Newton’s shell theorem asserts that the net gravitational force between a point particle and a sphere with uniform mass density is the same as the force in the situation where the sphere is replaced by a point particle at its center with the same total mass. We give an exposition of this theorem using only tools from introductory one-variable calculus. A key simplification is a result of Archimedes that the area of the region on a sphere between two parallel planes depends only on the separation between the planes, not on their position relative to the sphere.

DOI: 10.1080/07468342.2018.1411655

### Cutting Against the Grain: Volumes of Solids of Revolution via Cross-Sections Parallel to the Rotation Axis

p. 114.

Kevin P. Knudson

Rather than slicing solids of revolution perpendicular to the axis of rotation, we consider what happens when we cut the surface with planes parallel to the axis. Using this approach to explore the solid known as Gabriel's horn, which has finite volume and infinite surface area, yields insights into the growth rate of the logarithm function.

DOI: 10.1080/07468342.2018.1411656

### Proof Without Words: Sum of Squares of Consecutive Fibonacci Numbers

p. 121.

Tim Price

We present a visual proof that the sum of the squares of two consecutive Fibonacci numbers is also a Fibonacci number.

DOI: 10.1080/07468342.2018.1424425

### Factoring Numbers with Conway’s 150 Method

p. 122.

Arthur T. Benjamin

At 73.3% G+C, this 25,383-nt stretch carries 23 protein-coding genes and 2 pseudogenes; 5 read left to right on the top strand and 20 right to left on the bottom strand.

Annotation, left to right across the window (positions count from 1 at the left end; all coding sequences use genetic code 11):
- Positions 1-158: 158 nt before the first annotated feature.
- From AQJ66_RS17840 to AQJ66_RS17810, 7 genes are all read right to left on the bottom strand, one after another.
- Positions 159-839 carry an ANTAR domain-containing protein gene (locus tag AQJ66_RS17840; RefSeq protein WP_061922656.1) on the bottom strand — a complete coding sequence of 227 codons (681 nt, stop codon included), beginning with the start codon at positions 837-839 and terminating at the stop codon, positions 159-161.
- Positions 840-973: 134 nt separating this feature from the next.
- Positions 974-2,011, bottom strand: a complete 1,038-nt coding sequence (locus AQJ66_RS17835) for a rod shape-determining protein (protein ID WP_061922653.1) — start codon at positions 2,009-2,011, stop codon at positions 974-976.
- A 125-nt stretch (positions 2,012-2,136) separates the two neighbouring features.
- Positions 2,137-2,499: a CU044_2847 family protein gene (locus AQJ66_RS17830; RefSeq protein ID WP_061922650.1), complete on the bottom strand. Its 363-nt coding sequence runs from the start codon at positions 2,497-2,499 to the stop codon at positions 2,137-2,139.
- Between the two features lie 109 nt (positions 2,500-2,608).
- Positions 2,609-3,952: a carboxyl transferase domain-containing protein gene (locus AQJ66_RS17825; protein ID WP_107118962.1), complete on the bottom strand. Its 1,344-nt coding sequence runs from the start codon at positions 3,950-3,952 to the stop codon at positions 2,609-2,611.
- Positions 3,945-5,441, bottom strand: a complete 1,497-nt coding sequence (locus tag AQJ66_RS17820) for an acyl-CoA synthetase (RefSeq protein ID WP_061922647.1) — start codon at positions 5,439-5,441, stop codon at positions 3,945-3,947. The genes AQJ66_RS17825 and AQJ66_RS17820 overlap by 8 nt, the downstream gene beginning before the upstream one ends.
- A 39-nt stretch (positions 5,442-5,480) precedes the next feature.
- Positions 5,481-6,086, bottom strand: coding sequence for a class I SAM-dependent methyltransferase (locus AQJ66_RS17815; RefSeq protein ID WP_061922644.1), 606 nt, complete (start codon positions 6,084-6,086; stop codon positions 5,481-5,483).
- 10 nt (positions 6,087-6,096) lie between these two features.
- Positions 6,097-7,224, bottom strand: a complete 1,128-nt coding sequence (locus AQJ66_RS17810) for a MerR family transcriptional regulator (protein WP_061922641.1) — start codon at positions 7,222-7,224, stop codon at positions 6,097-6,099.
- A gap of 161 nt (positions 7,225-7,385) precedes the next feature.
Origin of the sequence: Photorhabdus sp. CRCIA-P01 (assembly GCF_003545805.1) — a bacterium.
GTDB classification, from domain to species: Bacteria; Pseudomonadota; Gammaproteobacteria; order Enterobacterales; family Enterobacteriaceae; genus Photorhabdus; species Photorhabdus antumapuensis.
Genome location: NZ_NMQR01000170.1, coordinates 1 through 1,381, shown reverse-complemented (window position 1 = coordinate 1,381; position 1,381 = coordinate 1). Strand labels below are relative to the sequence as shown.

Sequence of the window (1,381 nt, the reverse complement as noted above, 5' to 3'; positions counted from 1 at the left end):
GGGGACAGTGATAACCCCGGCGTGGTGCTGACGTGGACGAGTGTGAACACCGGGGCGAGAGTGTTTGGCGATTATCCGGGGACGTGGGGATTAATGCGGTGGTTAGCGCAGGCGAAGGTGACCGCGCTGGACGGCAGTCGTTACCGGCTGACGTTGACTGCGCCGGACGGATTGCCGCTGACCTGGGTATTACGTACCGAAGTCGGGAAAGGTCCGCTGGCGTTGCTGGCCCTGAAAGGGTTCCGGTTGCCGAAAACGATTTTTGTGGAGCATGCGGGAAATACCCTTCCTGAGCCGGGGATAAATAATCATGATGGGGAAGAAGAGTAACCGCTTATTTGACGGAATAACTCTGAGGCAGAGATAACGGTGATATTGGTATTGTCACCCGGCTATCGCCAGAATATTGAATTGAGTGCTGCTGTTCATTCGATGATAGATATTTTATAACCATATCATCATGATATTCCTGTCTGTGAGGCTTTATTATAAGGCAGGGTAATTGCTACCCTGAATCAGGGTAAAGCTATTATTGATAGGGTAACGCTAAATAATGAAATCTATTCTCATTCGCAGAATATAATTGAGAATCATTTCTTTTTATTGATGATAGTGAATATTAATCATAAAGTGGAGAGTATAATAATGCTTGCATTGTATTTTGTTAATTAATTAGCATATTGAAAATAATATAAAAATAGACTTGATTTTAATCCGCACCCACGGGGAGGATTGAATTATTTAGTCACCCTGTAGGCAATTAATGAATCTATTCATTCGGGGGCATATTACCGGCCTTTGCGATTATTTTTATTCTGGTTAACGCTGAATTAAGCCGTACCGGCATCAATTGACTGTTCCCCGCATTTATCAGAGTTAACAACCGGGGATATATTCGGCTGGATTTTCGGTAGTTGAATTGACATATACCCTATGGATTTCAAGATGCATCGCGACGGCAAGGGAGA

We describe a “handy” method, due to John Conway, for quickly finding all relatively small prime factors of 3-digit and 4-digit numbers.

DOI: 10.1080/07468342.2017.1411141

### Euler's Sine Product Formula: An Elementary Proof

p. 126.

David Salwinski

We provide a proof of Euler's sine product formula using simple techniques of calculus and illustrate how our method can be used to prove similar product formulas for cosine as well as hyperbolic sine and hyperbolic cosine. We also derive bounds on the partial products and explore some consequences of these formulas.

DOI: 10.1080/07468342.2018.1419703

## Classroom Capsules

### The Double-Sidedness of Matrix Inverses; Yet Another Proof

p. 136.

Esther M. García-Caballero & Samuel G. Moren

We prove the two-sidedness of matrix inverses using only a basic fact about when spanning vectors of a finite dimension space form a basis.

DOI: 10.1080/07468342.2018.1426315

### Can a Subset's Topology Detect Continuous Extensions?

p. 138.

Mike Krebs

Building on a common exercise in point-set topology, we establish three lemmas that allow us to answer the following question. Is there a topology on the rational numbers where a function is continuous if and only if the function extends to a continuous function on the reals?

DOI: 10.1080/07468342.2017.1397450

## Problems and Solutions

p. 140.

DOI: 10.1080/07468342.2018.1432203

## Book Review

*Combinatorics: A Very Short Introduction* by Robin Wilson

and *Infinity: A Very Short Introduction* by Ian Stewart

p. 147.

Reviewed by Brian Hopkins

DOI: 10.1080/07468342.2018.1432202

## Media Highlights

p. 153.

DOI: 10.1080/07468342.2017.1419010